Wednesday, April 23, 2008

GDP is not everything

Too often, policy or discourse is focussed on GDP. But GDP hides a lot of things about the economy, in particular how it is distributed across its population. Is an economy with a higher per capita GDP necessarily better off than one with a lower GDP per capita but more even distribution?

Of course, an uneven distribution of income can be the consequence of individual choices. What really matters in the equality of opportunities, what Amartya Sen termed capabilities. The problem is to find a good measure for this. The Human Development Index is one way to approach this, but it looks only at proxies for equal opportunities like elementary education, and some basic health measures.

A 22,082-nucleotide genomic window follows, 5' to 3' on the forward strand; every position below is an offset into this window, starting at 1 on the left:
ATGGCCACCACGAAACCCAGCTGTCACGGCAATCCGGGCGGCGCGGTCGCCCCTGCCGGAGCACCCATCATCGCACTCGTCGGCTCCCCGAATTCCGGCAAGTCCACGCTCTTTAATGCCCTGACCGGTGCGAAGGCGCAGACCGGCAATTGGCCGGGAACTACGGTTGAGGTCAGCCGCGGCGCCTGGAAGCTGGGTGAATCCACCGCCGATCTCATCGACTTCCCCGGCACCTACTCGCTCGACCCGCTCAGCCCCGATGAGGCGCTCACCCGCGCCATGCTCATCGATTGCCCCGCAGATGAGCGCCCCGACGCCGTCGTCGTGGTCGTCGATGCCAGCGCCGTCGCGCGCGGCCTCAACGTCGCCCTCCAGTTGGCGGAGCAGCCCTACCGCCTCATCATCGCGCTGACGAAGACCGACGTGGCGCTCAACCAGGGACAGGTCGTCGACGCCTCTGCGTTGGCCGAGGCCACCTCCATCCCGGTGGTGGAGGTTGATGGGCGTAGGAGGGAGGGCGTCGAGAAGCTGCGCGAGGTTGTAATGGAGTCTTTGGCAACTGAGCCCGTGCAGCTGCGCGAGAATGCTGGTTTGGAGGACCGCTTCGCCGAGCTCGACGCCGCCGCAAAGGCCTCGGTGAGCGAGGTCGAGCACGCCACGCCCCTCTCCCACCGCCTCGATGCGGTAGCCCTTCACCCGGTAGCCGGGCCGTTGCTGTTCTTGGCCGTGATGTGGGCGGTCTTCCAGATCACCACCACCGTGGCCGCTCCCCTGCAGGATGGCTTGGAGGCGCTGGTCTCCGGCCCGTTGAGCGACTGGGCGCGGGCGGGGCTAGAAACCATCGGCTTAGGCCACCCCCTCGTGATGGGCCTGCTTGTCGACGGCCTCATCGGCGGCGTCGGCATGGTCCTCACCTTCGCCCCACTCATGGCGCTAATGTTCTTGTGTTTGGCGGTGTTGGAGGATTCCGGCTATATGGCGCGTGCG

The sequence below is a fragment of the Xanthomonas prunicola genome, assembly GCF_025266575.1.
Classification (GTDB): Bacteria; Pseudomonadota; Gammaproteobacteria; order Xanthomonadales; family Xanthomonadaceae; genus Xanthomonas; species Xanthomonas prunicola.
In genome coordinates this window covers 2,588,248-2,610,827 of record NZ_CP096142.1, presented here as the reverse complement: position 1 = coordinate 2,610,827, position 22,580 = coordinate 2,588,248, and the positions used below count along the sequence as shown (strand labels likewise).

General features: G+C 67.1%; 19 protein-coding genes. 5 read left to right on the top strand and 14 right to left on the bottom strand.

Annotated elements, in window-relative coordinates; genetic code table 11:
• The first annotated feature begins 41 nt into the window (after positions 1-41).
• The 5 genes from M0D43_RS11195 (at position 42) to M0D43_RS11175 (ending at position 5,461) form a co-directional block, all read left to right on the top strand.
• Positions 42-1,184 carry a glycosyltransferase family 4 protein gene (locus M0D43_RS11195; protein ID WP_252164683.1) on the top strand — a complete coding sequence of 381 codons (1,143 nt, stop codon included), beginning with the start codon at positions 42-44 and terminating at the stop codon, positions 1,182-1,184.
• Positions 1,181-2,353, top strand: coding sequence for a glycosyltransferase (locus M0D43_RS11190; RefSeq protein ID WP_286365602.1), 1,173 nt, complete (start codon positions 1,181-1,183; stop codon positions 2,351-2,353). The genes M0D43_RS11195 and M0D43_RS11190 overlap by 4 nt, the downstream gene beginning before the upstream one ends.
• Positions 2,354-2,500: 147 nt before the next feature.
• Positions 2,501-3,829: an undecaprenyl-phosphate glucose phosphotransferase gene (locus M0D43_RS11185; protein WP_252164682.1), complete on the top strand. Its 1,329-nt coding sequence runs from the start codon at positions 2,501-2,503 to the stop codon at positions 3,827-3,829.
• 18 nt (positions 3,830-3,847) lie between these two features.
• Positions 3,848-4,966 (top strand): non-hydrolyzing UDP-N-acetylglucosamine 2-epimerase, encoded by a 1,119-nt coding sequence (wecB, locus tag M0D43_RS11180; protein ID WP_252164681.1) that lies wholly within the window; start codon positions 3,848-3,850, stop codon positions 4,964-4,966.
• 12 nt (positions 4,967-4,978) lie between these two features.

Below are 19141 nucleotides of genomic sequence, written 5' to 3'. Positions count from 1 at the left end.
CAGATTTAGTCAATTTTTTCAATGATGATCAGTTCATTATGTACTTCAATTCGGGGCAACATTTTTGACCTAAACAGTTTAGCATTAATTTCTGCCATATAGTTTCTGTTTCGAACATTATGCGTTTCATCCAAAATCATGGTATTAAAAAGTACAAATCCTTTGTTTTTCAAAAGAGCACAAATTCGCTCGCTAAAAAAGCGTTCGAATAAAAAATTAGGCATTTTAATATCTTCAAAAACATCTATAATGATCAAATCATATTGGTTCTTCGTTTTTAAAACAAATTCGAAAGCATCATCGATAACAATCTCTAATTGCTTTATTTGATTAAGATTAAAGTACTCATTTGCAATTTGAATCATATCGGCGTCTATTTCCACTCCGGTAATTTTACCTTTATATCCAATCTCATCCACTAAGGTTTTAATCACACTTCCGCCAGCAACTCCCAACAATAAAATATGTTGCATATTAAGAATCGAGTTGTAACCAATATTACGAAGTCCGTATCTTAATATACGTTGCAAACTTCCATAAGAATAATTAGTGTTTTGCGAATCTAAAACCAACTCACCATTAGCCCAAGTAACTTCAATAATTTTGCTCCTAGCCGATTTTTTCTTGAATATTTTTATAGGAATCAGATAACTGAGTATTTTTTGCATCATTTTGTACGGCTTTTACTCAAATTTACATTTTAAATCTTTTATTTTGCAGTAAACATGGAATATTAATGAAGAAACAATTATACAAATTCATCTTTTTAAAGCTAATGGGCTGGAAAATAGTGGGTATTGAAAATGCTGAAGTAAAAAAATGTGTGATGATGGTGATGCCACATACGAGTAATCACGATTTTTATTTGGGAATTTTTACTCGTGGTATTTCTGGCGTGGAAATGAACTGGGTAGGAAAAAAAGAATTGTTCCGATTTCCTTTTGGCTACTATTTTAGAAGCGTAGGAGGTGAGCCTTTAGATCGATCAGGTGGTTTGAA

John Roemer has a suggestion that gets closer to opportunities: "Inequality of opportunity is the inequality between the different distribution functions of income of the various types, as opposed to the inequality within these distributions, which is attributed to differential effort."

Using this measure, he finds that 1% inequality of income is attributable to inequality of opportunities in Scandinavia, 7% in Southern Europe, and 30% in developing countries.

1 comment:

Anonymous said...

For one, almost all modern macro models do not maximize GDP, but some welfare measure typically based on utlity discounted over several periods. And utility is based on consumption, leisure, at least.

But it is true that these models do not really focus on the lower end of the distribution, in a Rawlsian sense.